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VMware vCenter Converter Error: unable to clone volume 'C:'

Another error I received while converting a physical machine onto my ESXi server.  

FAILED: An error occurred during the conversion: 'File-level volume clone error failed with source volume id \WindowsBitmapDriverVolumeId=[06-CF-59-CB-00-00-50-06-00-00-00-00] and target volume id 60?,95;,0000056000000000. Error code:

There are three partitions on this server.  SBS 2011 is the OS.  I read where multiple partitions could cause this issues so I selected only C and got this error at 79%.  

Currently I have 3 partitions as follows ::

System Reserved - 100MB NTFS System, Active, Primary Partition
C - 149.15GB NTFS Boot, Page File, Crash Dump, Primary Partition
D - 781.25GB NTFS Primary

The only thing I haven't tried is converting the image locally and migrating it into ESXi.

I attached the log file for the conversion.
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1 Solution
Andrew Hancock (VMware vExpert / EE MVE^2)VMware and Virtualization ConsultantCommented:
Try to convert the physical server but only convert one disk at a time...

TripapHoniCAuthor Commented:
Try to convert the physical server but only convert one disk at a time...


Did that, failed.  I didn't select the System Reserved & C: separately from the D: drive.
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TripapHoniCAuthor Commented:
I found the solution buried in an old article referenced here ::


Full error message from vCenter:

“Failed to open disk scsi0:0: Unsupported and/or invalid disk type 7. Did you forget to import the disk first?Unable to create virtual SCSI device for scsi0:0,  Module DevicePowerOn power on failed.”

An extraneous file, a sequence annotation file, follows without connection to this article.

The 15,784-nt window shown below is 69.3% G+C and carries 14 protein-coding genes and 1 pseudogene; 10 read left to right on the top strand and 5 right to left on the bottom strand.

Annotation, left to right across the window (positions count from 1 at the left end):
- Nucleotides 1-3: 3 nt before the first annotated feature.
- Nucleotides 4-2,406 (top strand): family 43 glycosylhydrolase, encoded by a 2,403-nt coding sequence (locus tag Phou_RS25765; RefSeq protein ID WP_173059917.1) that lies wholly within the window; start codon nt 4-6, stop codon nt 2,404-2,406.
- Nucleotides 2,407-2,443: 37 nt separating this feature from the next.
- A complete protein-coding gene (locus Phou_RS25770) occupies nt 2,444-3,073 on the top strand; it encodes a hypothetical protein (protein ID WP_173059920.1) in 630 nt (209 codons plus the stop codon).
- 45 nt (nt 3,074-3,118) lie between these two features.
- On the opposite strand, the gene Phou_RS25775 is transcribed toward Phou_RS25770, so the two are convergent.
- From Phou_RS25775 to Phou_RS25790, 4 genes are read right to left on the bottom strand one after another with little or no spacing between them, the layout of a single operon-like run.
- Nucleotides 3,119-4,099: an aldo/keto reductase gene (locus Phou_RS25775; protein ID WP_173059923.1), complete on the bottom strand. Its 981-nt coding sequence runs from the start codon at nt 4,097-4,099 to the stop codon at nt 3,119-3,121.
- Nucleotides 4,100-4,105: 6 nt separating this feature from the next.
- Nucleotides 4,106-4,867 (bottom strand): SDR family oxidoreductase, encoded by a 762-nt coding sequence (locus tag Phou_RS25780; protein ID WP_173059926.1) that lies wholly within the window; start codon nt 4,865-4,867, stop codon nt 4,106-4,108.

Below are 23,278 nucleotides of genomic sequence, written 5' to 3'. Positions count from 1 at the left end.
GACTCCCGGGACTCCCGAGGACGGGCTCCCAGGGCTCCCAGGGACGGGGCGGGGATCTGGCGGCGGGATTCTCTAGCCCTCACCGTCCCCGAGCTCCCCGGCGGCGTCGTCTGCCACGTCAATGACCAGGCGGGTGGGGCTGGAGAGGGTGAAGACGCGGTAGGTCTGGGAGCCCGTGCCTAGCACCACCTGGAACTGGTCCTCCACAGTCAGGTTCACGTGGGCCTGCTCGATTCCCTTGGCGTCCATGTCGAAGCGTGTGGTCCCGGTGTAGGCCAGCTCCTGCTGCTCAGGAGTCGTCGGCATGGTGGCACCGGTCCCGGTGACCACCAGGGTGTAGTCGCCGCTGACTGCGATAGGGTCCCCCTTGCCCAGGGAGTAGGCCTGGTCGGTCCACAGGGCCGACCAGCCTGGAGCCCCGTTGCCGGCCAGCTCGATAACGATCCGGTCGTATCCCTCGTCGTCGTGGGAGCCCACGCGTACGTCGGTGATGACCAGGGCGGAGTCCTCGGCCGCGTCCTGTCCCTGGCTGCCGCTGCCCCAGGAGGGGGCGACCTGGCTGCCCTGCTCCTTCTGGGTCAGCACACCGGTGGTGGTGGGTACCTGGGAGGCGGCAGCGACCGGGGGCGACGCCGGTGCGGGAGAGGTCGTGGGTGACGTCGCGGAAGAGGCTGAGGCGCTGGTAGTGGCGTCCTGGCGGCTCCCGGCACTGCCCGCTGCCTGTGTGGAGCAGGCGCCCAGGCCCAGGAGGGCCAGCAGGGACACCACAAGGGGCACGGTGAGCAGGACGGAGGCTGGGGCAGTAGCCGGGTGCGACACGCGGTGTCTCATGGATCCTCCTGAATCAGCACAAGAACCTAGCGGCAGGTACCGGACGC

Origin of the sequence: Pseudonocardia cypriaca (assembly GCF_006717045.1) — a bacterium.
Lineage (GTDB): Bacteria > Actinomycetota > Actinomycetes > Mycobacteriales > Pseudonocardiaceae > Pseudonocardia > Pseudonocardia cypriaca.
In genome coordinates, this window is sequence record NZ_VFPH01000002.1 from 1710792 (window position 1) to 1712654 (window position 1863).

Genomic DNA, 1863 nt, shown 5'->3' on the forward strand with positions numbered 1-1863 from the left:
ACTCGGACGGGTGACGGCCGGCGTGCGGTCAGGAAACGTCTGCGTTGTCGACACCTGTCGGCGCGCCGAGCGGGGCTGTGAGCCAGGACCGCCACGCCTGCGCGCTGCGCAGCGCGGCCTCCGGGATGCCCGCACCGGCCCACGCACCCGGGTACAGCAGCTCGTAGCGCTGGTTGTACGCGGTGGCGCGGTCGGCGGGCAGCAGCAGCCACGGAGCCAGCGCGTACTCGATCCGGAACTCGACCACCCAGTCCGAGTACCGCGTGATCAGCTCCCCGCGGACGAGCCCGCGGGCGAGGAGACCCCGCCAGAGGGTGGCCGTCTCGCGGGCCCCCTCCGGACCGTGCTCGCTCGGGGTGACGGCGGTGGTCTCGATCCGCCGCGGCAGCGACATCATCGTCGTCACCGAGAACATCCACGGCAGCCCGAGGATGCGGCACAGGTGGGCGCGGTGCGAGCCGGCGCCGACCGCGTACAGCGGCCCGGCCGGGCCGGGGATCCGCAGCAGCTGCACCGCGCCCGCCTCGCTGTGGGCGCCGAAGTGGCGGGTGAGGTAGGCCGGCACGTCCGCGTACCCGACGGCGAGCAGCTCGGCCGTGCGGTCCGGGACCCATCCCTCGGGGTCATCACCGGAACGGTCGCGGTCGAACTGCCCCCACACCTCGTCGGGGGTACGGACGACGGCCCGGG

Came across another issue with importing and moving a VM into vSphere. The VM was created in Workstation 8 and was to be imported into vSphere to be used as a development VM.
Uploading the VM to the LUN worked fine, as did importing it to the vCenter Inventory. However, powering-on the VM resulted in the SCSI error type 7 message in vCenter.


This can happen when importing a VM into vSphere, either from a backup or from another vSphere version. The solution is to re-import the source disk producing the error as ‘zeroedthick’ format.


1. Ensure you have SSH access to your ESXi server hosting your VM. (Host > Configuration > Software > Security Profile > Services > Properties > SSH = Running).
2. Use Putty to SSH to your ESXi host. Authenticate as the root user.
3. Move to the VM folder:
….where <datastore> is your LUN or NFS share and <vm-folder> is your VM container folder.
4. Use vmkfstools to convert the disk to zeroedthick:
vmkfstools -i mydisk.vmdk -d zeroedthick mydisk1.vmdk
5. Now go back to vCenter and browse the datastore hosting the VM. Both ‘mydisk.vmdk’ and ‘mydisk1.vmdk’ should be present.
(Optional: Download the original disk (if practical) to preserve in case of further issue.)
6. Remove mydisk.vmdk from the VM folder.
7. Rename ‘mydisk1.vmdk’ to ‘mydisk.vmdk’.
8. Power-on the VM and check for further errors in vCenter.
Thanks for sharing how you fixed your issue..

Good Tip
TripapHoniCAuthor Commented:
Was unable to find answer from community.  Found answer on own accord.  Sharing with community.
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